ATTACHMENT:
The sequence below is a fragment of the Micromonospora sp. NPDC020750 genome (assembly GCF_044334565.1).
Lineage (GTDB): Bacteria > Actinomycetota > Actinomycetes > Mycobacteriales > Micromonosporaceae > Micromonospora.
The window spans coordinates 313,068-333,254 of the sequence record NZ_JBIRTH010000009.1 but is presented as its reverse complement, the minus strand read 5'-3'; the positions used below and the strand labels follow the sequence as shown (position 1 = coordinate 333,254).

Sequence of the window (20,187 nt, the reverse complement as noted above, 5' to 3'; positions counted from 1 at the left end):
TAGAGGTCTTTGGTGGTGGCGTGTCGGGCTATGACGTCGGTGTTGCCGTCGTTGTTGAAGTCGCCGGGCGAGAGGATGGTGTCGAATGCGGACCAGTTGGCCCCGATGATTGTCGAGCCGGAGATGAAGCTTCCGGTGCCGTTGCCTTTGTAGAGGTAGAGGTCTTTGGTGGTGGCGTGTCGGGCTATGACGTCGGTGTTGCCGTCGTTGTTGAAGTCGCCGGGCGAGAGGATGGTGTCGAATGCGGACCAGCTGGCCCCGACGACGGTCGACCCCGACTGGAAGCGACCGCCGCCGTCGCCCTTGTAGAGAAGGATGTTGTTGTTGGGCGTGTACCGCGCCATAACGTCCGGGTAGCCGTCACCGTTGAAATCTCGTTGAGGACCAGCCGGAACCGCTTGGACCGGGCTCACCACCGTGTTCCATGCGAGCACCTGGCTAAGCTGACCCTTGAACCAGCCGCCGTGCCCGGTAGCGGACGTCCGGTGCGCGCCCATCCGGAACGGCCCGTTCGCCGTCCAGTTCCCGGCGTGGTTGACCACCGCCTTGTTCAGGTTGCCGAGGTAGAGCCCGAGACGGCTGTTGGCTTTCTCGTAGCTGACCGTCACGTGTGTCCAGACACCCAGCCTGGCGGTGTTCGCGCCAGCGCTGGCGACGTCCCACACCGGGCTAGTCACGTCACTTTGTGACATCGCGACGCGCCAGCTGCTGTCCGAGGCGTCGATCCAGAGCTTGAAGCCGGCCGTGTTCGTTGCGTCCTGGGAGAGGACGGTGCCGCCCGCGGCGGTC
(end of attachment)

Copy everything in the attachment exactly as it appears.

The sequence below is a fragment of the Micromonospora sp. NPDC020750 genome (assembly GCF_044334565.1).
Lineage (GTDB): Bacteria > Actinomycetota > Actinomycetes > Mycobacteriales > Micromonosporaceae > Micromonospora.
The window spans coordinates 313,068-333,254 of the sequence record NZ_JBIRTH010000009.1 but is presented as its reverse complement, the minus strand read 5'-3'; the positions used below and the strand labels follow the sequence as shown (position 1 = coordinate 333,254).

Sequence of the window (20,187 nt, the reverse complement as noted above, 5' to 3'; positions counted from 1 at the left end):
TAGAGGTCTTTGGTGGTGGCGTGTCGGGCTATGACGTCGGTGTTGCCGTCGTTGTTGAAGTCGCCGGGCGAGAGGATGGTGTCGAATGCGGACCAGTTGGCCCCGATGATTGTCGAGCCGGAGATGAAGCTTCCGGTGCCGTTGCCTTTGTAGAGGTAGAGGTCTTTGGTGGTGGCGTGTCGGGCTATGACGTCGGTGTTGCCGTCGTTGTTGAAGTCGCCGGGCGAGAGGATGGTGTCGAATGCGGACCAGCTGGCCCCGACGACGGTCGACCCCGACTGGAAGCGACCGCCGCCGTCGCCCTTGTAGAGAAGGATGTTGTTGTTGGGCGTGTACCGCGCCATAACGTCCGGGTAGCCGTCACCGTTGAAATCTCGTTGAGGACCAGCCGGAACCGCTTGGACCGGGCTCACCACCGTGTTCCATGCGAGCACCTGGCTAAGCTGACCCTTGAACCAGCCGCCGTGCCCGGTAGCGGACGTCCGGTGCGCGCCCATCCGGAACGGCCCGTTCGCCGTCCAGTTCCCGGCGTGGTTGACCACCGCCTTGTTCAGGTTGCCGAGGTAGAGCCCGAGACGGCTGTTGGCTTTCTCGTAGCTGACCGTCACGTGTGTCCAGACACCCAGCCTGGCGGTGTTCGCGCCAGCGCTGGCGACGTCCCACACCGGGCTAGTCACGTCACTTTGTGACATCGCGACGCGCCAGCTGCTGTCCGAGGCGTCGATCCAGAGCTTGAAGCCGGCCGTGTTCGTTGCGTCCTGGGAGAGGACGGTGCCGCCCGCGGCGGTC